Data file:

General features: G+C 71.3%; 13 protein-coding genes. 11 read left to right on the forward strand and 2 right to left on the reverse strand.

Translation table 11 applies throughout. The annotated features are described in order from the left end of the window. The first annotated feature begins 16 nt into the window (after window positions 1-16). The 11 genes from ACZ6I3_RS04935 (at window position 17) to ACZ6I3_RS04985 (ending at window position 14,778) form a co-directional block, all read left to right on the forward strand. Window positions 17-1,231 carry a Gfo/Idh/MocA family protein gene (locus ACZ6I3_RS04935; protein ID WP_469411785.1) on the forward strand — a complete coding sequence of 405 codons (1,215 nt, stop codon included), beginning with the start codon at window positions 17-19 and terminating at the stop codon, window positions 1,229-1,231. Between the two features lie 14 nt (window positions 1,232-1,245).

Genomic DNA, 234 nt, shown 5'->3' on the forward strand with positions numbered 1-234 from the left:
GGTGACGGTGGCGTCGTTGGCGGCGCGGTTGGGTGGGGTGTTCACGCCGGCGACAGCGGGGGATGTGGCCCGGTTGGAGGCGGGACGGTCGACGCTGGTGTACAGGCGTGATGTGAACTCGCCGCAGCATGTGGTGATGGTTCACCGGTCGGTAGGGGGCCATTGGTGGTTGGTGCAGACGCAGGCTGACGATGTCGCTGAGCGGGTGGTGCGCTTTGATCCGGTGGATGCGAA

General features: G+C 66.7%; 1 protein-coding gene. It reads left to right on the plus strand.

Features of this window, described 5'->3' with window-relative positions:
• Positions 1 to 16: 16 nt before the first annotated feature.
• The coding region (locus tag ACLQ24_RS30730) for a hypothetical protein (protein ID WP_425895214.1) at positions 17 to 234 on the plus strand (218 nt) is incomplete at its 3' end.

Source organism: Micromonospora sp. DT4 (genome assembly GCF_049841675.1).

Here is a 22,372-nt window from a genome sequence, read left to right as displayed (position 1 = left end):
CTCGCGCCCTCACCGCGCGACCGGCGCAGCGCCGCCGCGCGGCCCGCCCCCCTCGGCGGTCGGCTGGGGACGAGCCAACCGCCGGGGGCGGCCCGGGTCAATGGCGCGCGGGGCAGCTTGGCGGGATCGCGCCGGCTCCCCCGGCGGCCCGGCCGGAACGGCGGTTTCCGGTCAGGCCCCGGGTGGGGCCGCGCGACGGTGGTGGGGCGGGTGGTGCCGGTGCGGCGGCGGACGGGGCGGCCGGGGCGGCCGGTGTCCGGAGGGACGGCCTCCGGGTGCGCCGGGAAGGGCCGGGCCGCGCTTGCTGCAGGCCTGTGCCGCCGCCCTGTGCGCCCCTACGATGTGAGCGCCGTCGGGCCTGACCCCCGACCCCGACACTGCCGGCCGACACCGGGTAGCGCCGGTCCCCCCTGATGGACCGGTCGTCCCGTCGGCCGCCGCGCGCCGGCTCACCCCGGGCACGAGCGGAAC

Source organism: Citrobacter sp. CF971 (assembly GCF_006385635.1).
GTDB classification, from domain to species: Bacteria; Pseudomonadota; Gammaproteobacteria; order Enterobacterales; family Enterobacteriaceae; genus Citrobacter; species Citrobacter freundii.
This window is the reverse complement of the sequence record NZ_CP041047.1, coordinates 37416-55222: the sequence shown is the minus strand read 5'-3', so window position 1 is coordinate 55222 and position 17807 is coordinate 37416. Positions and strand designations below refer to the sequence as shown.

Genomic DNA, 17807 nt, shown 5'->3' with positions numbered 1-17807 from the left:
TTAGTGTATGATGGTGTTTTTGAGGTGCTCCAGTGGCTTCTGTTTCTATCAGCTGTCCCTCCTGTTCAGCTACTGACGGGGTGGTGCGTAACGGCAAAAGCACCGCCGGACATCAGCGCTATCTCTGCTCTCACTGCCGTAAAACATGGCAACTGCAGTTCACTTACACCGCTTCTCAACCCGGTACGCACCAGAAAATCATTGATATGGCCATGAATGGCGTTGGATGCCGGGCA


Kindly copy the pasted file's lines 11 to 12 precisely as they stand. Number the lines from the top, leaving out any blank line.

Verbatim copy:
CTCGCGCCCTCACCGCGCGACCGGCGCAGCGCCGCCGCGCGGCCCGCCCCCCTCGGCGGTCGGCTGGGGACGAGCCAACCGCCGGGGGCGGCCCGGGTCAATGGCGCGCGGGGCAGCTTGGCGGGATCGCGCCGGCTCCCCCGGCGGCCCGGCCGGAACGGCGGTTTCCGGTCAGGCCCCGGGTGGGGCCGCGCGACGGTGGTGGGGCGGGTGGTGCCGGTGCGGCGGCGGACGGGGCGGCCGGGGCGGCCGGTGTCCGGAGGGACGGCCTCCGGGTGCGCCGGGAAGGGCCGGGCCGCGCTTGCTGCAGGCCTGTGCCGCCGCCCTGTGCGCCCCTACGATGTGAGCGCCGTCGGGCCTGACCCCCGACCCCGACACTGCCGGCCGACACCGGGTAGCGCCGGTCCCCCCTGATGGACCGGTCGTCCCGTCGGCCGCCGCGCGCCGGCTCACCCCGGGCACGAGCGGAAC

Source organism: Citrobacter sp. CF971 (assembly GCF_006385635.1).